identification


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Related to identification: identification mark

identification

 [i-den″tĭ-fĭ-ka´shun]
1. the defining or ascertaining of something.
2. a largely unconscious process, often a defense mechanism, by which an individual takes as his or her own the characteristics, postures, achievements, or other identifying traits of other persons or groups. This plays a major role in development of the superego and of awareness and acceptance of the standards and rules accepted by society. However, as individuals mature emotionally, their own self-identity should become clearer as they relate more to their own personal achievements and less to the accomplishments and successes of others with whom they identify. Overuse of identification as a defense mechanism denies one the opportunity of enjoying the benefits and self-satisfaction derived from one's own accomplishments. Identification is not to be confused with imitation, which is a conscious process.
risk identification in the nursing interventions classification, a nursing intervention defined as analysis of potential risk factors, determination of health risks, and prioritization of risk reduction strategies for an individual or group.
risk identification: childbearing family in the nursing interventions classification, a nursing intervention defined as the identification of an individual or family likely to experience difficulties in parenting, and prioritization of strategies to prevent parenting problems.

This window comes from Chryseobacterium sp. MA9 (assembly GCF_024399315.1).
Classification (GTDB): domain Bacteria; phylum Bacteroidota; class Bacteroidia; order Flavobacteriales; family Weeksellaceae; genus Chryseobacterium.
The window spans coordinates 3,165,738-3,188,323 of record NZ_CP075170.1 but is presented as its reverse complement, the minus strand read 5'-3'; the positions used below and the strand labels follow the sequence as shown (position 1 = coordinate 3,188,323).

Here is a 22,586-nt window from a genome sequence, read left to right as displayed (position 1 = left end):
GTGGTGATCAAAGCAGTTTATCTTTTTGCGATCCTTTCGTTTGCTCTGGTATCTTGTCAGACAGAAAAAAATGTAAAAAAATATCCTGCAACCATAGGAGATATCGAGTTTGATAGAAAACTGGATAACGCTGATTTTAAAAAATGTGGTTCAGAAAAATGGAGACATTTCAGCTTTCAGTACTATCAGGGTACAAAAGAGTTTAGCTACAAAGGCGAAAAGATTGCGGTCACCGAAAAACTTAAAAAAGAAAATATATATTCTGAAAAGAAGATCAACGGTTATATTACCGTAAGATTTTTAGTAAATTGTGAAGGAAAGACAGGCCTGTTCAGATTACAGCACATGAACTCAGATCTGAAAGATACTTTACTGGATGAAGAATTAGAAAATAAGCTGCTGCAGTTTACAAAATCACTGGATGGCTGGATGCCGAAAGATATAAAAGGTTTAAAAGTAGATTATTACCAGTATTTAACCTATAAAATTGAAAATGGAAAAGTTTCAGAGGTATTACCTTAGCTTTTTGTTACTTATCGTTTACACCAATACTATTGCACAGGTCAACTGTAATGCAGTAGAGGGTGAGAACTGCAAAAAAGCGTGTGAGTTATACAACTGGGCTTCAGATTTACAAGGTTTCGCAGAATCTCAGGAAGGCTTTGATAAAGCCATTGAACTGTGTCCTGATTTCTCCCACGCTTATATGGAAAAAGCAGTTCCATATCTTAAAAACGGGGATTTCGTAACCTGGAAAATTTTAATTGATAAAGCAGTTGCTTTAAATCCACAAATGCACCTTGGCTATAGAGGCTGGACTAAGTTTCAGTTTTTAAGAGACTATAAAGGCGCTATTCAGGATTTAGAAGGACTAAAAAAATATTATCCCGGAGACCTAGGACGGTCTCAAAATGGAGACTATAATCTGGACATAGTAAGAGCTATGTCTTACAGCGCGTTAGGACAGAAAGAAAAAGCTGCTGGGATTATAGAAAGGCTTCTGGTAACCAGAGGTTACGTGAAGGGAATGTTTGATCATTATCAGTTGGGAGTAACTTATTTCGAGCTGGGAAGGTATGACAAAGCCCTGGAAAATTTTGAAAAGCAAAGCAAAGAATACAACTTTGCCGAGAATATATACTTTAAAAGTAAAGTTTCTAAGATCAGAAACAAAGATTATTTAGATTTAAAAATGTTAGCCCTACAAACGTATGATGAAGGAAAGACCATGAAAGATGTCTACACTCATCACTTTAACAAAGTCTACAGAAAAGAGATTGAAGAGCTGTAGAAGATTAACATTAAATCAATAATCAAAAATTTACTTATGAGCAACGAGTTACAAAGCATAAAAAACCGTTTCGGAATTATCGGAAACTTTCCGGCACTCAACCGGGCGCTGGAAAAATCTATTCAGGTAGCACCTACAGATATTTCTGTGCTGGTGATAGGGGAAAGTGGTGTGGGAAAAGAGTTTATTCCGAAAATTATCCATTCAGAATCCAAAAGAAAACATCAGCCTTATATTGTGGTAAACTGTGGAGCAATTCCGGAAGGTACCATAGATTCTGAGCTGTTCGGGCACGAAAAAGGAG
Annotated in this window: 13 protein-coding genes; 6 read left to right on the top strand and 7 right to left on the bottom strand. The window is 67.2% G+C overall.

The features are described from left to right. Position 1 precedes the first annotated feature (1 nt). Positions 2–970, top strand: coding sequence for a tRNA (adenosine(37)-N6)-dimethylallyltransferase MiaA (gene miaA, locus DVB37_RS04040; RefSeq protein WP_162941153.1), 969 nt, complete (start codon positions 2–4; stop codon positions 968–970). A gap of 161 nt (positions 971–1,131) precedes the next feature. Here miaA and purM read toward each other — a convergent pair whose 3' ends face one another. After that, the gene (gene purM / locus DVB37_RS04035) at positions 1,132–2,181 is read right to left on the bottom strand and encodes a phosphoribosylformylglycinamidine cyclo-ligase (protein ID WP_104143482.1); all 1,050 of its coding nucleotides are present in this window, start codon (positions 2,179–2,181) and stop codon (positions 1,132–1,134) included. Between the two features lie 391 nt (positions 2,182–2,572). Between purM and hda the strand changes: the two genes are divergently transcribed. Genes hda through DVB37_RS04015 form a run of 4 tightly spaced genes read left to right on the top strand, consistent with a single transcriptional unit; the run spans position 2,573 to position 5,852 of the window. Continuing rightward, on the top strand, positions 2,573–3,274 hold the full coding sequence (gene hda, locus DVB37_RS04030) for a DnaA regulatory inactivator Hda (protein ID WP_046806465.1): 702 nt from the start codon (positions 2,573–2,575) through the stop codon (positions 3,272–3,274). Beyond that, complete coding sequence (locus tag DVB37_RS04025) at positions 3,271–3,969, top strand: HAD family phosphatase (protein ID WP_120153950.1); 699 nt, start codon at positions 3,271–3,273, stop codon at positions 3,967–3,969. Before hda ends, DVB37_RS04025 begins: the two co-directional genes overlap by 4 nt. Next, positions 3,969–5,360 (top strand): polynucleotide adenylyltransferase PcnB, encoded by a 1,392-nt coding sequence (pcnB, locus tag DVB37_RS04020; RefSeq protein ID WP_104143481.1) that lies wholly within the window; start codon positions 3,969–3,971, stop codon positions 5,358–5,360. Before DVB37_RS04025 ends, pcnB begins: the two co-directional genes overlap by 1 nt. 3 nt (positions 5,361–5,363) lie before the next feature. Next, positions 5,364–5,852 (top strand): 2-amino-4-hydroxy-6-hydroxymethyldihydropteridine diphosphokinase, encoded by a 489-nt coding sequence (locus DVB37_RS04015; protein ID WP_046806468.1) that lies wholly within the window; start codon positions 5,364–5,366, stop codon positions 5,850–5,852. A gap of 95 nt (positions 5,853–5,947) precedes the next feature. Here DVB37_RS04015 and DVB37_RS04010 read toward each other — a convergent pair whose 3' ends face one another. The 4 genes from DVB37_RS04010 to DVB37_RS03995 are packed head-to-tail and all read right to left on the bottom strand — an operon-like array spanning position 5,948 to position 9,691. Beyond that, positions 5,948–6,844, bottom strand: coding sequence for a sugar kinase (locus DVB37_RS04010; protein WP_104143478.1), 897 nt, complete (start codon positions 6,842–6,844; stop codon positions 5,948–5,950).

risk identification: genetic in the nursing interventions classification, a nursing intervention defined as identification and analysis of potential genetic risk factors in an individual, family, or group.

i·den·ti·fi·ca·tion

(ī-den'ti-fi-kā'shŭn),
1. Act or process of determining classification or nature of.
2. A sense of oneness, or psychic continuity with another person or group; one of the freudian defense mechanisms common to everyone, whereby anxiety regarding one's personal identity or worth is dissipated through the mechanism of perceiving oneself as having characteristics in common with a person in the public eye, or in childhood identifying with a more powerful person such as a parent.
Synonym(s): incorporation
[Mediev. L. identicus, fr. L. idem, the same, + facio, to make]

identification

/iden·ti·fi·ca·tion/ (i-den″tĭ-fĭ-ka´shun) a largely unconscious process, sometimes a defense mechanism, by which one person patterns himself after another.

identification

(ī-dĕn′tə-fĭ-kā′shən)
n.
1.
a. The act of identifying.
b. The state of being identified.
2. Psychology A person's association with or assumption of the qualities, characteristics, or views of another person or group.

identification

[īden′tifikā′shən]
Etymology: L, idem, the same, facere, to make
an unconscious defense mechanism by which a person patterns his or her personality on that of another person, assuming the person's qualities, characteristics, and actions. The process is a normal function of personality development and learning, specifically of the superego, and it contributes to the acquisition of interests and ideals. Identification first occurs in early childhood when 3- to 5-year-olds identify with parental same-sex figures. It resurges in adolescence as a major task of identifying with peers.

identification

Psychiatry An unconscious defense mechanism by which a person assimilates or copies another's activities, behavior, and reactions, a process that plays a major role personality and superego development. See Complementation, De-identification, Gender identity/role. Cf Imitation/role modeling.

i·den·ti·fi·ca·tion

(ī-den'ti-fi-kā'shŭn)
1. Act or process of determining classification or nature of something.